Educational,  Greater Goodness,  Post

Casper – Trust for Body Work

Casper lived with 14 other horses before they were all rounded up by a rescue. All were adopted out, but Casper was still at the rescue after 16 months. Pictures show that he had a halter on – not sure for how many years, but that didn’t help him become halter broke.

The rescue facility that Casper stayed at – his caregiver spent time and knew just how to halter him, he trusted her. When he came here to be with us Dec 6, 2019, that trust didn’t automatically come along. In fact he wasn’t interested in connecting or bonding with horses or myself. His response was deep fear. My goal was to give Casper reasons to trust me. To be myself, and let that be enough so he could be himself, so his involuntary movements and reactions would stem from his curiosity, interest, our partnership, his first bond with Starry, my other horse.

Five months later, with just a few minutes a day, he is allowing me to walk up without a treat, put the lead rope on his halter and he’ll follow my lead, he’ll walk with me, and allow me to walk with him – with out the need to run off.

This session was a milestone. In the arena – where he has the ability to leave – he took a treat – the bond of trust as he isn’t overly food oriented, allowed me to hold lightly the halter and then do body work with him. I doubt few of you will understand how truly amazing and special this trust is… I offer it – to those who don’t have time, or don’t know the ways to gain this trust… My course is almost ready to share.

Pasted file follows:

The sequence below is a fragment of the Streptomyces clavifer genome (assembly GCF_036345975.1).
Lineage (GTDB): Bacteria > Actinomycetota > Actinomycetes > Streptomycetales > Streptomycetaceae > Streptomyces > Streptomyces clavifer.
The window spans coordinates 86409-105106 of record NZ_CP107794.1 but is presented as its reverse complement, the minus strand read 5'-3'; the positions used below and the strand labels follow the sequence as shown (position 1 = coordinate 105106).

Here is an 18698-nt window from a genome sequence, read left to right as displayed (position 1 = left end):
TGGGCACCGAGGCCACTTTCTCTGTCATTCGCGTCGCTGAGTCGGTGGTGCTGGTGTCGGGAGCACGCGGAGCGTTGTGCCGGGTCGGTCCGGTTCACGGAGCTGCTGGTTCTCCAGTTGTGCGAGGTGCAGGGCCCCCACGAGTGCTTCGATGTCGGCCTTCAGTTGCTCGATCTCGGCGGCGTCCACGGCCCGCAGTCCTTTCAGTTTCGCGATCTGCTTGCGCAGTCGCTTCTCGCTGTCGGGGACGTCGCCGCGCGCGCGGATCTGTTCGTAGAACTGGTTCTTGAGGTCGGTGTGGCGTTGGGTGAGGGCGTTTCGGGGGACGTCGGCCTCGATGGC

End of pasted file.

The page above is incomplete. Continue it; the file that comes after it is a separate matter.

2 Comments

  • Haarsha

    Wow! This was an amazing session indeed. So much information shared during this Bodywork, which also gave me an idea of what to look for in my horses. I also see the mane of some of the horses flopping on either side. I would just flip it over all to one side not thinking there may be an underlying problem.

    Thank you again, Nancy for your work and sharing.

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